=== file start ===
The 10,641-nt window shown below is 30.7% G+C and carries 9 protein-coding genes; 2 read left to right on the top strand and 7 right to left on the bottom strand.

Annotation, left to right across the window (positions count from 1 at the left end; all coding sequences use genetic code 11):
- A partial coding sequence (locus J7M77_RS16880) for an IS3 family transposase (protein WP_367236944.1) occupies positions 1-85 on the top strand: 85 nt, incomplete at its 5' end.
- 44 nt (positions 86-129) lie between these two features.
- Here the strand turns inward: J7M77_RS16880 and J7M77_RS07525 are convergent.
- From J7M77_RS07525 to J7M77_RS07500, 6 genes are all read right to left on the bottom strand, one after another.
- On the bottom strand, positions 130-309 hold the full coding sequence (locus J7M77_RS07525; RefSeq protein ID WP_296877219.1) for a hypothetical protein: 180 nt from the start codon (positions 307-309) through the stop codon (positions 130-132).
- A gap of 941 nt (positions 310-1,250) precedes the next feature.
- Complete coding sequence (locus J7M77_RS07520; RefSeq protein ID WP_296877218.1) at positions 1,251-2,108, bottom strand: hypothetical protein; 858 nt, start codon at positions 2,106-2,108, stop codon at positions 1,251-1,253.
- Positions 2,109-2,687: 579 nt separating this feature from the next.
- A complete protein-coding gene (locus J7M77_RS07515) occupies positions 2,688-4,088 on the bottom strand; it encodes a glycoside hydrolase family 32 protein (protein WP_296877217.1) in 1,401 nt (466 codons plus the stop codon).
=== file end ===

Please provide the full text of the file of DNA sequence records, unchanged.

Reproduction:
The 10,641-nt window shown below is 30.7% G+C and carries 9 protein-coding genes; 2 read left to right on the top strand and 7 right to left on the bottom strand.

Annotation, left to right across the window (positions count from 1 at the left end; all coding sequences use genetic code 11):
- A partial coding sequence (locus J7M77_RS16880) for an IS3 family transposase (protein WP_367236944.1) occupies positions 1-85 on the top strand: 85 nt, incomplete at its 5' end.
- 44 nt (positions 86-129) lie between these two features.
- Here the strand turns inward: J7M77_RS16880 and J7M77_RS07525 are convergent.
- From J7M77_RS07525 to J7M77_RS07500, 6 genes are all read right to left on the bottom strand, one after another.
- On the bottom strand, positions 130-309 hold the full coding sequence (locus J7M77_RS07525; RefSeq protein ID WP_296877219.1) for a hypothetical protein: 180 nt from the start codon (positions 307-309) through the stop codon (positions 130-132).
- A gap of 941 nt (positions 310-1,250) precedes the next feature.
- Complete coding sequence (locus J7M77_RS07520; RefSeq protein ID WP_296877218.1) at positions 1,251-2,108, bottom strand: hypothetical protein; 858 nt, start codon at positions 2,106-2,108, stop codon at positions 1,251-1,253.
- Positions 2,109-2,687: 579 nt separating this feature from the next.
- A complete protein-coding gene (locus J7M77_RS07515) occupies positions 2,688-4,088 on the bottom strand; it encodes a glycoside hydrolase family 32 protein (protein WP_296877217.1) in 1,401 nt (466 codons plus the stop codon).